Students vacate dorms for freedom, privacy, more space

Many students also said they feel the cost of living in residence halls is too high.

Although many students said they understand living on campus is a great way to connect to the University, some grow tired of living in residence halls and move out to acquire freedom.

Baillie Miller, a sophomore transfer student from California State University, Long Beach, said she lived in residence halls for the experience of being on campus.

“Living in the dorms was a good experience. It’s a good way to meet new people and get involved in activities when you first enter college,” she said.

Miller said she moved out of residence halls because she wanted more freedom and privacy, and she needed a bigger space to live.

“I wanted to be able to close my room door and not be bothered by anyone,” she said.

The cafeteria at her residence hall also presented Miller a problem, because its hours didn’t work with her schedule, she said.

“Having the ability to cook whenever I wanted freed up more of my time,” Miller said.

Mannix Clark, University of Minnesota Housing and Residential Life associate department director, said convenience is a big factor for students.

“The University offers traditional housing for students, and the standard living arrangements in residence halls are two bedrooms with a public bathroom,” he said.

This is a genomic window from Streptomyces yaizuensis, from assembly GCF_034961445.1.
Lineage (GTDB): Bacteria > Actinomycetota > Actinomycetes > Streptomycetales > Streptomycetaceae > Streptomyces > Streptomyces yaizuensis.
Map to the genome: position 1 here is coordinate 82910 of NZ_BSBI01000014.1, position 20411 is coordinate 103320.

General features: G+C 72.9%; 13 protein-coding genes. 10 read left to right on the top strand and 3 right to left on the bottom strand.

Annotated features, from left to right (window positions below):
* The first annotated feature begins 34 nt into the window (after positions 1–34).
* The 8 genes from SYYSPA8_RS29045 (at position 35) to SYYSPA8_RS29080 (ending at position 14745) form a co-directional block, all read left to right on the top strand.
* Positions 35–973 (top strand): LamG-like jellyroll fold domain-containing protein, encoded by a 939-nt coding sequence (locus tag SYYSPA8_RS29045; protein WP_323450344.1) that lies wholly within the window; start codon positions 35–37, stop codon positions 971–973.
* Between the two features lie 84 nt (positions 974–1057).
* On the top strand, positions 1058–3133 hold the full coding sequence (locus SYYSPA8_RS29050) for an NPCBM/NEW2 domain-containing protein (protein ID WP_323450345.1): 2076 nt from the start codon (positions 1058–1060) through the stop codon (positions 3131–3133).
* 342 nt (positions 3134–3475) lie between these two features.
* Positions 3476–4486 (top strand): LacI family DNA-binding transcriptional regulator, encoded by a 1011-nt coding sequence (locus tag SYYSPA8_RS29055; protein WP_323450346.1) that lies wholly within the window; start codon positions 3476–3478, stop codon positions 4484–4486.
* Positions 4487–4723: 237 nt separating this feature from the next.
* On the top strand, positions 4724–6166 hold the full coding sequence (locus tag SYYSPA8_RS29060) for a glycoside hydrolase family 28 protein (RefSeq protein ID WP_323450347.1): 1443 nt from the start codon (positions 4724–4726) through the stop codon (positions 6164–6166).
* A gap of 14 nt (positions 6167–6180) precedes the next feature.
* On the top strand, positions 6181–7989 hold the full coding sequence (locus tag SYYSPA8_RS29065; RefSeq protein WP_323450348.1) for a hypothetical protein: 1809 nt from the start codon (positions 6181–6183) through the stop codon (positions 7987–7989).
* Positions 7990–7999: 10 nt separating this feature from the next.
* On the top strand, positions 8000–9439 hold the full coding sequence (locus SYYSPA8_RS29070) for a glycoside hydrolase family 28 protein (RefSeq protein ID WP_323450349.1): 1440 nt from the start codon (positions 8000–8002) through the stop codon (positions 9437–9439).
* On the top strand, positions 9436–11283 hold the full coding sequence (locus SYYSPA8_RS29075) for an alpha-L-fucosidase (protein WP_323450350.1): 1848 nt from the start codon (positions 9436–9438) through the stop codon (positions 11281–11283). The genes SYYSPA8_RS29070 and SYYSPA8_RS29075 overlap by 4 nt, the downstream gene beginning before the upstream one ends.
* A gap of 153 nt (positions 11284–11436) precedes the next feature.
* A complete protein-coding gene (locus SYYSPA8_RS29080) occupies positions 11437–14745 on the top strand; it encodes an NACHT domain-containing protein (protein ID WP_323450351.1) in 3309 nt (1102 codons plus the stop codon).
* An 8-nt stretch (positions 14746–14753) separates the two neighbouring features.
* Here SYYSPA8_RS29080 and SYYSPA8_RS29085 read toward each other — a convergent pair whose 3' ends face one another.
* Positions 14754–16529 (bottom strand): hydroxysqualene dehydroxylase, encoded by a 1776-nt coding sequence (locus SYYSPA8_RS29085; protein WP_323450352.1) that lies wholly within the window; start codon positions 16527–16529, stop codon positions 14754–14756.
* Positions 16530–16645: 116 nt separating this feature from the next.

Clark said the amenities off-campus housing offers to students make the complexes marketable.

“After one or two years, students leave, because they want more space, they want to cook their own food, they want to live with friends or they want apartment-style housing,” he said.

Some first-year students living in Comstock Hall said that next year, they intend to live in Bierman Place, an off-campus apartment complex in the Marcy-Holmes neighborhood.

They said they enjoy living in the residence hall because they are able to meet new people, and the diversity of the students living there helps them grow as people.

One of the students, Yezi Xue, said she chose to live in Comstock Hall because of the global studies living and learning community.

“I wanted to be able to talk with people who had different perspectives about the world,” she said.

Pui Choi said living in a residence hall is convenient because she can wake up and get something to eat without cooking.

But despite the convenience Comstock Hall offers, they said, they were sold on the idea of moving out next year to have more space and privacy.

Hajime Miyauchi said there are many activities going on that he finds fun, but they can sometimes be distracting. He also said he intended to move out because it was less expensive.

“I won’t have to pay for a meal plan that I don’t use all the time,” he said.

Solomon Atta, a sophomore living in Centennial Hall, said he doesn’t intend on leaving the residence hall, but he does feel the cost of living is a little too expensive.

Atta agreed with the residence halls being a convenience but said meeting new people is not a concern of his.

“Meeting people is not really an issue, because you could stay in your room,” he said. “I have friends that commute who still meet a lot of people.”